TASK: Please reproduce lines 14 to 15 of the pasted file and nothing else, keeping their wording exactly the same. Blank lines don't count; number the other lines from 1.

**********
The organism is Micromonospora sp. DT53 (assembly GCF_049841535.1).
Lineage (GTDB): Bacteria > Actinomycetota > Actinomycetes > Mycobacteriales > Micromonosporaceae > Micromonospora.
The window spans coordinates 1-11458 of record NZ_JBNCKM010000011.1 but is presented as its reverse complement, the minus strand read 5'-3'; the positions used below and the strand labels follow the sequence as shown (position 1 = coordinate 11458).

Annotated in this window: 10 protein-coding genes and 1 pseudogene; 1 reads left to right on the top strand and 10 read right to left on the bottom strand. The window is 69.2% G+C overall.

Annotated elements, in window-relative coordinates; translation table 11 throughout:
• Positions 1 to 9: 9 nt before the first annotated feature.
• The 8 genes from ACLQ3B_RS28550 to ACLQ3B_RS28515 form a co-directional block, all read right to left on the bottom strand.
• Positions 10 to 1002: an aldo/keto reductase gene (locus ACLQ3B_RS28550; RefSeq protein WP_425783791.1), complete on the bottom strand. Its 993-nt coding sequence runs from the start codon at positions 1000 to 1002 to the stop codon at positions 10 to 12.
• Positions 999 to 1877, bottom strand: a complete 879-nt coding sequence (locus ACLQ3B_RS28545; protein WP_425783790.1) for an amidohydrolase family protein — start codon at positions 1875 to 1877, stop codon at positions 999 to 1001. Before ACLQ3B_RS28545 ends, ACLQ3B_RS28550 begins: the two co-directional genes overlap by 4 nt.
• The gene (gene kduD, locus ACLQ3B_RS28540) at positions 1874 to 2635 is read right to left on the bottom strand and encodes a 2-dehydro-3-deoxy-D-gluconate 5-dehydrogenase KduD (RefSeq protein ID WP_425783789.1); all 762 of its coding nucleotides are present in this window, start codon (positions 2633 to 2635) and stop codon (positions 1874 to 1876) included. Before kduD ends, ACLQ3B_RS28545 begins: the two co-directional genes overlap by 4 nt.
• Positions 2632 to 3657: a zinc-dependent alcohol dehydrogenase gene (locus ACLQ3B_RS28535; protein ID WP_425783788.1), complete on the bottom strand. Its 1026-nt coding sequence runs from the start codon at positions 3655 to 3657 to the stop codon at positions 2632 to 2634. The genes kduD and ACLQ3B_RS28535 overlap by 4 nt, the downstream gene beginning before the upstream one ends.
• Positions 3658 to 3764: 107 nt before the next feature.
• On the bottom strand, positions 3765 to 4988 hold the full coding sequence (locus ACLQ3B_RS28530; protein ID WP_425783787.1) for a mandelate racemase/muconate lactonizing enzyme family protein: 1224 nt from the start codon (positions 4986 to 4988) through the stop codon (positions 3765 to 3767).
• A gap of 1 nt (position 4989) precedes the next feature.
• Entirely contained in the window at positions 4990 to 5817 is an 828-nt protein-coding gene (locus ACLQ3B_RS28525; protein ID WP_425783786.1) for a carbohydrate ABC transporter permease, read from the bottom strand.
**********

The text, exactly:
• A gap of 1 nt (position 4989) precedes the next feature.
• Entirely contained in the window at positions 4990 to 5817 is an 828-nt protein-coding gene (locus ACLQ3B_RS28525; protein ID WP_425783786.1) for a carbohydrate ABC transporter permease, read from the bottom strand.